- While these foods are part of a heart-healthy diet, they are high in calories and may contribute to unhealthy weight gain
The Bottom Line On Whole Grains: Getting the appropriate amount of whole grains might be integral to a heart-healthy diet.
9. Don't Neglect Your Dietary Cholesterol Intake
Medical News Today points out how the American Heart Association has changed its stance on dietary cholesterol over the years. The AHA now acknowledges that high HDL levels in foods such as fatty dairy and eggs appear to protect against heart disease.
- Dietary cholesterol is filling, offering you more bang for your buck with calories
- Too much HDL still leads to heart disease
The Bottom Line On Dietary Cholesterol: Incorporating the appropriate amount of dietary cholesterol (specifically, HDL) (45 mg/dL for males and 55mg/dl for females) may reverse and protect against heart disease.
10. Limit Your LDL (Or "Bad") Cholesterol Intake
“Bad” LDL cholesterol causes an increase of plaque in your arteries, leading to heart disease issues like coronary artery disease.
You’ll want to avoid fatty red meat, pork, beef, and lamb. Additionally, fried foods, baked goods, and processed meat intake should be limited.
- Limiting these “bad” cholesterols might protect you from heart disease and atherosclerosis
- Foods that good cholesterols typically also contain bad cholesterols–finding balance might be challenging
The Bottom Line On Limiting LDL Cholesterol: If those with heart disease keep LDL levels below 70 mg/dl, they may reverse or mitigate the condition. Those at a higher risk of heart disease should keep their daily LDL intake under 100 mg/dL.
11. Be Mindful of Portion Size
Portion sizes are almost as crucial to heart health as what you’re eating, explains the Mayo Clinic. It’s wise to use smaller bowls and limit your number of servings per meal to ensure you aren’t overloading on healthy foods and unhealthy foods.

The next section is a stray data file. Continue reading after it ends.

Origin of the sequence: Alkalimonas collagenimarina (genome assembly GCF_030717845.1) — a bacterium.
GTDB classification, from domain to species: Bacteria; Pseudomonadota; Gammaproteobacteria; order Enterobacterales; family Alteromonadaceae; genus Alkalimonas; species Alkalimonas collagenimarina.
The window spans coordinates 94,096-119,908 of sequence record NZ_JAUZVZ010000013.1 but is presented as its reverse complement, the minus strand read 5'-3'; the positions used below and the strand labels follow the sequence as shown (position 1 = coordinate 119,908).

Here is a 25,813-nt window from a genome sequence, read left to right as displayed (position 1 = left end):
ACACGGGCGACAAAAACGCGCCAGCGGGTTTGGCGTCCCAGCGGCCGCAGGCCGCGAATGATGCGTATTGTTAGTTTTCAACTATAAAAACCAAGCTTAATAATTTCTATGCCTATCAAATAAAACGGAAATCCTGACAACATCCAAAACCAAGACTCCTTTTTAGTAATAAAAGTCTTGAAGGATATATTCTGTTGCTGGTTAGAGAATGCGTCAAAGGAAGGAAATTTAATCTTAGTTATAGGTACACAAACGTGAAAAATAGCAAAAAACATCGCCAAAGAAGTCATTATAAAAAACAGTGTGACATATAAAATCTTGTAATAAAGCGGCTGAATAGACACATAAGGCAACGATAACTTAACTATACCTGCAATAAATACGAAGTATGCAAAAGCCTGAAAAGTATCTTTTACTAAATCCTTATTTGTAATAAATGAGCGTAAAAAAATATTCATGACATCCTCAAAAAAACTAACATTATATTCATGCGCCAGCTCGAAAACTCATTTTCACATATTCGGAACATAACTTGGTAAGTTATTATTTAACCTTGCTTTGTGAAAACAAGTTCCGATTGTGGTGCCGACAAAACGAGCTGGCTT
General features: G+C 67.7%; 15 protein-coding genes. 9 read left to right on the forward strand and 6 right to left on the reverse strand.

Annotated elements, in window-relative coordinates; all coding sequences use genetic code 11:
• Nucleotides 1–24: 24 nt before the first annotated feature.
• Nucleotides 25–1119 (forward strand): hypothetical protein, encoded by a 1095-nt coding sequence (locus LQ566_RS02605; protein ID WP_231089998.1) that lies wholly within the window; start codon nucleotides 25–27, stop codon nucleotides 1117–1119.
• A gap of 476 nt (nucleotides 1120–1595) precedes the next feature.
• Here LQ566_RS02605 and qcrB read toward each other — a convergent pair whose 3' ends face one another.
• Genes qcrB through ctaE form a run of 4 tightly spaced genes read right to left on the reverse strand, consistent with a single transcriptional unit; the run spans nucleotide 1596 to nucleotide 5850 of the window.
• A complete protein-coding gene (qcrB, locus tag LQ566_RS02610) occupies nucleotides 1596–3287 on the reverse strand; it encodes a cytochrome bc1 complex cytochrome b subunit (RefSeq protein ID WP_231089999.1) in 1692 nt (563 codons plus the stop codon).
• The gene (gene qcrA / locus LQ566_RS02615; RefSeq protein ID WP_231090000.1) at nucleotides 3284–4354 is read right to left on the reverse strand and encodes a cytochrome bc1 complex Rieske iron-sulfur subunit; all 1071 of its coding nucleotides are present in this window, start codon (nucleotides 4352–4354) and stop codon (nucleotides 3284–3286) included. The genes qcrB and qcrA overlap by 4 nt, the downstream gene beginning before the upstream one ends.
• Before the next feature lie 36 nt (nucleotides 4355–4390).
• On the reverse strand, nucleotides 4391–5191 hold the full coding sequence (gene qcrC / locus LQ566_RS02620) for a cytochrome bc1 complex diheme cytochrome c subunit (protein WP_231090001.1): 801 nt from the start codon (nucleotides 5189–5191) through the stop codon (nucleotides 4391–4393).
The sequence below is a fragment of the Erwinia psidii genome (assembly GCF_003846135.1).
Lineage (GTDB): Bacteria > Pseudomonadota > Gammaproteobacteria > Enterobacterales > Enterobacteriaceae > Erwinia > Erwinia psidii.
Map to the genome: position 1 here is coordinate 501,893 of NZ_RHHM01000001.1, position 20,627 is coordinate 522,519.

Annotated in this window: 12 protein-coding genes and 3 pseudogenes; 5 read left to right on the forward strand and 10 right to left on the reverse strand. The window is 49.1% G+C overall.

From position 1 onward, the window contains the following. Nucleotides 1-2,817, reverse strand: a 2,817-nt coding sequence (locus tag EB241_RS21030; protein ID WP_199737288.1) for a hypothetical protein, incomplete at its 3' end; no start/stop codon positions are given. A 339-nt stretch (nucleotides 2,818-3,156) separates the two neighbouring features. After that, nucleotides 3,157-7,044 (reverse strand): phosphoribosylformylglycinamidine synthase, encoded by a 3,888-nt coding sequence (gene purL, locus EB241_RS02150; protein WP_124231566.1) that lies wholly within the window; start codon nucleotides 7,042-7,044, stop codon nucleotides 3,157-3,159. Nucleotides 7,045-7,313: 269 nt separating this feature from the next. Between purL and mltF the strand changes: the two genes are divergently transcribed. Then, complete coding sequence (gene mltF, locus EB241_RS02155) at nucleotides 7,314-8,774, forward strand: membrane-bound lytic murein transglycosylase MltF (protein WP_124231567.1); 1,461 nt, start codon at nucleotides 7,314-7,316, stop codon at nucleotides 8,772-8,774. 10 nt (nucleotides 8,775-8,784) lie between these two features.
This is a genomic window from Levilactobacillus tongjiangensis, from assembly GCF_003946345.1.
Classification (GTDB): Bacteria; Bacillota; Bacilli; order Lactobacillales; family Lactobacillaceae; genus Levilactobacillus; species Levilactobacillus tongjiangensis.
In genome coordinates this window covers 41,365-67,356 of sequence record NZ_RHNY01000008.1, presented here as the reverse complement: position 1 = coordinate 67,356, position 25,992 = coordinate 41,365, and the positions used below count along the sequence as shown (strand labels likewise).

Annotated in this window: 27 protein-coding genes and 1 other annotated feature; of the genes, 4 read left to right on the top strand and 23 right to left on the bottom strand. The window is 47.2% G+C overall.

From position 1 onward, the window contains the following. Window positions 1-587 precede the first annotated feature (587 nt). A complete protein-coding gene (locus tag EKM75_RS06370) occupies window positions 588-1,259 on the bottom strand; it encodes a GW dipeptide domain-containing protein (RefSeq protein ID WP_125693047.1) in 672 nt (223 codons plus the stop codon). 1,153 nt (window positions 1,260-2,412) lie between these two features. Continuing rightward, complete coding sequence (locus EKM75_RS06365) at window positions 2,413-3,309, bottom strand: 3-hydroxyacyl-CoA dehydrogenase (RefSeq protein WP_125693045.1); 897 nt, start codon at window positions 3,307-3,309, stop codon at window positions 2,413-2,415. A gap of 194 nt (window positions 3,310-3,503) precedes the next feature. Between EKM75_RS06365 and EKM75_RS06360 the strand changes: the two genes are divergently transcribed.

- Even if you’re indulging in a less healthy treat, controlling your portion can offset harm
- The recommended number of servings per food group varies and can be confusing to track
The Bottom Line On Controlling Portion Size: Garnering an understanding of your ideal portion size (based on factors such as age and height) is a vital component of a heart-healthy diet.
12. Carefully Manage Your Sodium Intake
Taking too much salt increases your blood pressure and, with it, your risk of heart disease.
Although the ideal daily sodium intake for healthy adults is less than 2,300 mg, it’s best to try not to go over 1,500 per day.
- You don’t need to eliminate salt, even if you have heart disease–you merely need to moderate
- Convenience foods like frozen dinners and canned foods are packed with sodium, making it hard to limit intake if you lead a busy lifestyle
The Bottom Line On Limiting Sodium in Your Diet: You might reverse, manage, or prevent heart disease by controlling your diet's sodium levels. Provided you don’t have time to prepare fresh-food meals, seek canned and frozen options with lower sodium content.
How Can Top Nutrition Coaching Help You Reverse Heart Disease?
Few things make you confront your mortality like a heart disease diagnosis. It’s a sobering revelation that can make even the strongest of us feel helpless.
With Top Nutrition Coaching at your side, you’ll have the support and help that makes you feel empowered in facing your heart disease.
We’ll offer the knowledge, guidance, and education to make you confident you can manage (or possibly reverse) your heart disease diagnosis. What’s more? We bring our high level of nutritional expertise to you–you don’t need to come to us.
Getting matched with one of our Registered Dieticians specializing in heart health is a simple matter of filling out our quiz and leaving the rest to us. We want you to become the healthiest version of yourself in the most practical, convenient way possible.
Frequently Asked Questions
How do you quickly reverse your heart disease?
Following these steps may help to reverse your heart disease ASAP:
- Cut down on trans and saturated fat
- Moderate cholesterol leaves
- Eat more fiber-rich whole foods
- Reduce body fat (if you’re overweight)
- Move more
- Limit sodium in your diet
- Cut down on sugar
- Quit cigarettes
What vitamin helps eliminate plaque from your arteries?
Niacin and Vitamin B3 help get rid of excess plaque in your arteries.
Can a diseased heart repair on its own?
After a heart attack, the heart can’t regenerate muscle.